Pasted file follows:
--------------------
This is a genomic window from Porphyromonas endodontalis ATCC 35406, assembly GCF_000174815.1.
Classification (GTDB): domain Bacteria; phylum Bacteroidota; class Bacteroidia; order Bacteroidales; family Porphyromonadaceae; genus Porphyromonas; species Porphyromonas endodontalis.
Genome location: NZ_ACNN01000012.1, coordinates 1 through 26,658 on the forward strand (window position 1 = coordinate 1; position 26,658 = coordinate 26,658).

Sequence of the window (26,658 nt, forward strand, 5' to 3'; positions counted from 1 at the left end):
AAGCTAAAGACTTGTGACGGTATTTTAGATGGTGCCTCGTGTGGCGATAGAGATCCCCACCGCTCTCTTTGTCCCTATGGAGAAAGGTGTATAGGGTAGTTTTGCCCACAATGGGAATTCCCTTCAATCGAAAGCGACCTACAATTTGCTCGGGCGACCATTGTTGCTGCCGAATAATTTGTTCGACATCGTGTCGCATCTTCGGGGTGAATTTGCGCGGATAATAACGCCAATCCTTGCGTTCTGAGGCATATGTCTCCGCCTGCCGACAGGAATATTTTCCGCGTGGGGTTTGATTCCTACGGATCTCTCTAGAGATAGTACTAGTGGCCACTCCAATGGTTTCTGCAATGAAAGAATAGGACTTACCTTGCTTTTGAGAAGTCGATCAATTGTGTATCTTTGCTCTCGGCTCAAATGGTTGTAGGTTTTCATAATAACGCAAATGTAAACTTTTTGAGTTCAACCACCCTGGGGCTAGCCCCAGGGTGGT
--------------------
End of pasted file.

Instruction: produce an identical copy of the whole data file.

This is a genomic window from Porphyromonas endodontalis ATCC 35406, assembly GCF_000174815.1.
Classification (GTDB): domain Bacteria; phylum Bacteroidota; class Bacteroidia; order Bacteroidales; family Porphyromonadaceae; genus Porphyromonas; species Porphyromonas endodontalis.
Genome location: NZ_ACNN01000012.1, coordinates 1 through 26,658 on the forward strand (window position 1 = coordinate 1; position 26,658 = coordinate 26,658).

Sequence of the window (26,658 nt, forward strand, 5' to 3'; positions counted from 1 at the left end):
AAGCTAAAGACTTGTGACGGTATTTTAGATGGTGCCTCGTGTGGCGATAGAGATCCCCACCGCTCTCTTTGTCCCTATGGAGAAAGGTGTATAGGGTAGTTTTGCCCACAATGGGAATTCCCTTCAATCGAAAGCGACCTACAATTTGCTCGGGCGACCATTGTTGCTGCCGAATAATTTGTTCGACATCGTGTCGCATCTTCGGGGTGAATTTGCGCGGATAATAACGCCAATCCTTGCGTTCTGAGGCATATGTCTCCGCCTGCCGACAGGAATATTTTCCGCGTGGGGTTTGATTCCTACGGATCTCTCTAGAGATAGTACTAGTGGCCACTCCAATGGTTTCTGCAATGAAAGAATAGGACTTACCTTGCTTTTGAGAAGTCGATCAATTGTGTATCTTTGCTCTCGGCTCAAATGGTTGTAGGTTTTCATAATAACGCAAATGTAAACTTTTTGAGTTCAACCACCCTGGGGCTAGCCCCAGGGTGGT